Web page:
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Mistakes Schmakes

Deb Howell spent yesterday’s column going over the Post’s corrections policy. Her conclusion: The Post’s system is pretty broken for a modern, digital, fast-moving age. The paper doesn’t correct enough things, fast enough, and in the logical place.

“To make its system more accountable, The Post needs a corrections overseer who would act as an appeals court judge and sign off on all corrections — and who would see what correction requests were rejected. That would ensure a more uniform standard. Many newspapers that have ombudsmen or public editors as employees use that avenue for corrections. The Post’s ombudsman has always been an independent contractor — a system I like — and it is more appropriate for a top editor to be in charge of corrections,” she observes.

Of course, better-trained photo pickers would also help. The Reliable Source last week failed twice trying to publish a photograph of singer John Rich:

Mistake #1: “A Reliable Source item in the May 2 Style section was accompanied by an incorrect photograph. The man identified as John Rich from the duo Big & Rich was actually Keith Burns, guitarist for Trick Pony.”

Mistake #2: “A Reliable Source item in the May 4 Style section was accompanied by an incorrect photograph. Because of a mislabeled caption on a photo provided by Getty Images, the man identified as John Rich of Big & Rich was actually Big Kenny, the other member of the duo.”

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Voicemail Can Be So Complicated!

Gabe Sherman points us to an amusing note in the NYT that we missed: Evidently the ole Gray Lady, um, sort of missed the boat on a story because one of the reporters involved forget to check voicemail.

Scooter Libby “corrected” some of his explosive testimony this week in a court filing, and the Washington Post got ahold of it for Wednesday’s paper. The Times, not so much.

The Times, however, did publish the new information yesterday, and explained in an Editor’s Note, a voicemail and an email with the information “went unnoticed.”

You know sometimes it’s probably better just not admitting that.

Beware That Hoagie

However bad your day was yesterday, it probably wasn’t as bad as the AP staffer who mistakenly moved this news alert regarding the death of Dana Reeve:

“NEW YORK (AP)–A spokesman for the Christopher Reeve Foundation says that Dana Reeve has died of lunch cancer at the age of 44.”

It’s a good warning to everyone: Never work hungry.


Washington Life, the soon-to-be Vanity Fair of D.C., had a little mailing list error.

A flyer went out this week to Washington Life’s list plugging pricey fitness hot spot The Sports Club/LA. Unfortunately, the email went out under the name of Jayne Sandman–who hasn’t worked for the magazine in two years and now works at the competitor Capitol File.

Don’t worry, it happens to the best of us.

Invite after the jump.

Read more

Correction Intrigue

A fascinating and intriguing correction from Karen Feld‘s gossip column:

Karen Feld’s August 19, 2005 “Buzz” column discussed several contacts made by Kathy Benz, an assignment editor at CNN. The column said Ms. Benz had been linked romantically with nine men. We now believe we were the target of an Internet “spoofer” who used an email address that appeared to come from another news organization.

Ms. Benz has filed a lawsuit against The Washington Examiner regarding this column; while we ordinarily would not comment on pending litigation, we have learned that Mark Kulkis was interviewed by Ms. Benz but they never had a relationship of any kind. In her complaint, Ms. Benz says that she dated Gary Williams, Paul Bosserman and John Daggett, but did not date the other men mentioned in the column. We regret the errors.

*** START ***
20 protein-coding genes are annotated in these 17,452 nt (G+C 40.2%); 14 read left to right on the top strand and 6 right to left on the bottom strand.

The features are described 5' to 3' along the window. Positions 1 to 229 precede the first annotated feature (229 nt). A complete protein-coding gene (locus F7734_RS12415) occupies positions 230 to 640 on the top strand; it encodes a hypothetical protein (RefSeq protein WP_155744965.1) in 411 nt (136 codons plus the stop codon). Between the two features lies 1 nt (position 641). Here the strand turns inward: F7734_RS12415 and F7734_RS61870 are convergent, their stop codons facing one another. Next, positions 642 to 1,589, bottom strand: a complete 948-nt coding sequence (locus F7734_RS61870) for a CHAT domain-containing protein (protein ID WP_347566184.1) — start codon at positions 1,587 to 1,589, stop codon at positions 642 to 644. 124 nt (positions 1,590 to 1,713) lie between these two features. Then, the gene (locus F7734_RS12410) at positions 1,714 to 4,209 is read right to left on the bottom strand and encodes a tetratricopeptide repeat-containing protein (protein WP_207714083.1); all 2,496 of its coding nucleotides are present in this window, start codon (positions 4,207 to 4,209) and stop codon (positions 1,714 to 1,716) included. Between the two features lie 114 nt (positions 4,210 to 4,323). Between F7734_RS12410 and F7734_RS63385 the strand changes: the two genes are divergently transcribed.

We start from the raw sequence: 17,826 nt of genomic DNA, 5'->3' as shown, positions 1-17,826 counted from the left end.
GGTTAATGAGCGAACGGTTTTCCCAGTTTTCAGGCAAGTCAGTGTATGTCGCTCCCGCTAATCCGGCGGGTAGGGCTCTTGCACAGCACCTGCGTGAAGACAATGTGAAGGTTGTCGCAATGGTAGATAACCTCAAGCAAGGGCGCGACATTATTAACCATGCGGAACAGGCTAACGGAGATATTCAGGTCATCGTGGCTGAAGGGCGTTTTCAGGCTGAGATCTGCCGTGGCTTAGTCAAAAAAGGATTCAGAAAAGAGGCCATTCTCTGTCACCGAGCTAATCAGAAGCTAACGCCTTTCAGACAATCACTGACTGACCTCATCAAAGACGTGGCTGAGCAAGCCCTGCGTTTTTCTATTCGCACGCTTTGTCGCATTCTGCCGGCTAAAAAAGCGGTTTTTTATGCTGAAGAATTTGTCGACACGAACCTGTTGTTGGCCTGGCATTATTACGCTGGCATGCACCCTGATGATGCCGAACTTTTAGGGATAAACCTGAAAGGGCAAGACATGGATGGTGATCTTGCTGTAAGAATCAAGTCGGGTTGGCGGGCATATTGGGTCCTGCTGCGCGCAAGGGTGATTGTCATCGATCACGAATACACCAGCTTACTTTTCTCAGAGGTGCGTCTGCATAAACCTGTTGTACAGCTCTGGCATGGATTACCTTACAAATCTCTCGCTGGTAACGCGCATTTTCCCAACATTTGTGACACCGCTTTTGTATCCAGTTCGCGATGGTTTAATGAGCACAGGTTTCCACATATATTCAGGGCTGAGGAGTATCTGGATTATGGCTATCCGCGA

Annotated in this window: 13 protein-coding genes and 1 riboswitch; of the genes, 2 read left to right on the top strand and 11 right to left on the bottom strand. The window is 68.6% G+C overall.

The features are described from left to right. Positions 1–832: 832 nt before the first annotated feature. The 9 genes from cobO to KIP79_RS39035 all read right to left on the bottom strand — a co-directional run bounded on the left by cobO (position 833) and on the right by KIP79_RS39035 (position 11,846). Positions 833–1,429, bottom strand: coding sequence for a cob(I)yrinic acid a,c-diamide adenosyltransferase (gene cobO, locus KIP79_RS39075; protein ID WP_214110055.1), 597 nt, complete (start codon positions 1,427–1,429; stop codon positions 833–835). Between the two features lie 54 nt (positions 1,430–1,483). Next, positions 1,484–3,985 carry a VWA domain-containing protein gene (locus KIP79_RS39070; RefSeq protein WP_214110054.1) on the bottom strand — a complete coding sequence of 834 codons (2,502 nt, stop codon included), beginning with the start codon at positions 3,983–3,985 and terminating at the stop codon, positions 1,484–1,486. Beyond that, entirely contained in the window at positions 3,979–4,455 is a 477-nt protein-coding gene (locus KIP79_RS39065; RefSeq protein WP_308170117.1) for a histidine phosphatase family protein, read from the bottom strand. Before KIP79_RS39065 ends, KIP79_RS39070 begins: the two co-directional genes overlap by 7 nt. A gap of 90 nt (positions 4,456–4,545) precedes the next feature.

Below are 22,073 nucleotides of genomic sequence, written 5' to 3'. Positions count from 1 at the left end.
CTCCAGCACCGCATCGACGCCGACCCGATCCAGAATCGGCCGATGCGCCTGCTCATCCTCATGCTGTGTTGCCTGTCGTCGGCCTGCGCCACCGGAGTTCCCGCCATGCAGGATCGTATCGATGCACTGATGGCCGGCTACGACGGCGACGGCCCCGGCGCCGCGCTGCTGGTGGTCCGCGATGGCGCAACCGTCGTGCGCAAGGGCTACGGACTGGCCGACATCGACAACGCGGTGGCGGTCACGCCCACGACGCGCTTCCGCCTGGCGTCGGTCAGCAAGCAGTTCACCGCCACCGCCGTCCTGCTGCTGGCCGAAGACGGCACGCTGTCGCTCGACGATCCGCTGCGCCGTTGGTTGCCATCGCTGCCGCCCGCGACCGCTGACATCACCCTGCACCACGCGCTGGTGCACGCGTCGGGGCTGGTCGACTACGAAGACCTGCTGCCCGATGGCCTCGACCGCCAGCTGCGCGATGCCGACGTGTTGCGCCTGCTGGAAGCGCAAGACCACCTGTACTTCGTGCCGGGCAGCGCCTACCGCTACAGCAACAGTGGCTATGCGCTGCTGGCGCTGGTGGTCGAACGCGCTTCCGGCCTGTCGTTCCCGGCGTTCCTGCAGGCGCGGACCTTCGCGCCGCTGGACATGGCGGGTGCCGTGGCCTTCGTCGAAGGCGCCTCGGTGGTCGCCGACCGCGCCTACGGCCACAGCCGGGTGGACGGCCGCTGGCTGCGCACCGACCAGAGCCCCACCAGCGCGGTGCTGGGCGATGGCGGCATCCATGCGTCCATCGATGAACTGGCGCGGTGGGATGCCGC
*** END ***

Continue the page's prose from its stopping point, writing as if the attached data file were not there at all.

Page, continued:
We did not intend to suggest any improper relationship or misuse of her position at CNN and apologize to Ms. Benz for any offense taken.

Anyone have more information on this from Benz’s side or more details on the lawsuit?

‘Hard News’ Corrected

If you’re a devotee of the ole Gray Lady, then make sure to catch Fishtern Maureen Miller‘s review of Seth Mnookin‘s “Hard News,” now out in paperback with a special “corrections section.”

Nothing says “well-researched” quite like three pages of corrections to a book just a few months old.

Mnookin argues that they’re mostly minor corrections, and that it is, indeed, the sign of a well-researched book that he wanted to correct what few errors existed in the work as soon as possible.


From Hotline’s Last Call:

Tomorrow’s Corrections Today: Despite having the same picture in Washington Post Express, OR Gov. Ted Kulongoski (D) and J.D. Killen are not the same person.

That’s So Gaye

wtcorrection060805.jpgDCRTV points to a correction in today’s Washington Times:

“The Washington Times yesterday inadvertently published a photograph of DC City Administrator Robert C. Bobb (left) misidentified as the late soul singer Marvin Gaye (right)”

Sometimes the jokes are just too easy. We’ll let you fill in your own here.

MSNBC’s White Ho Reporter


A tipster passes along an embarrassing gaffe on MSNBC recently.

The Next Generation?

In his blog reading, Kurtz discovered a New York Times editor’s note we can’t believe hasn’t gotten more laughs:

An article on May 6 described a demonstration at Princeton University against the proposal by Bill Frist, the Senate majority leader and a Princeton graduate and board member, to bar filibusters on judicial nominees. The writer, a freelance contributor who is a Princeton student, did not disclose to The Times that before she was assigned the article, she had participated in the demonstration.

At least she didn’t make up anything in the article — better to be biased than lie, right? But then again, WHAT was she thinking???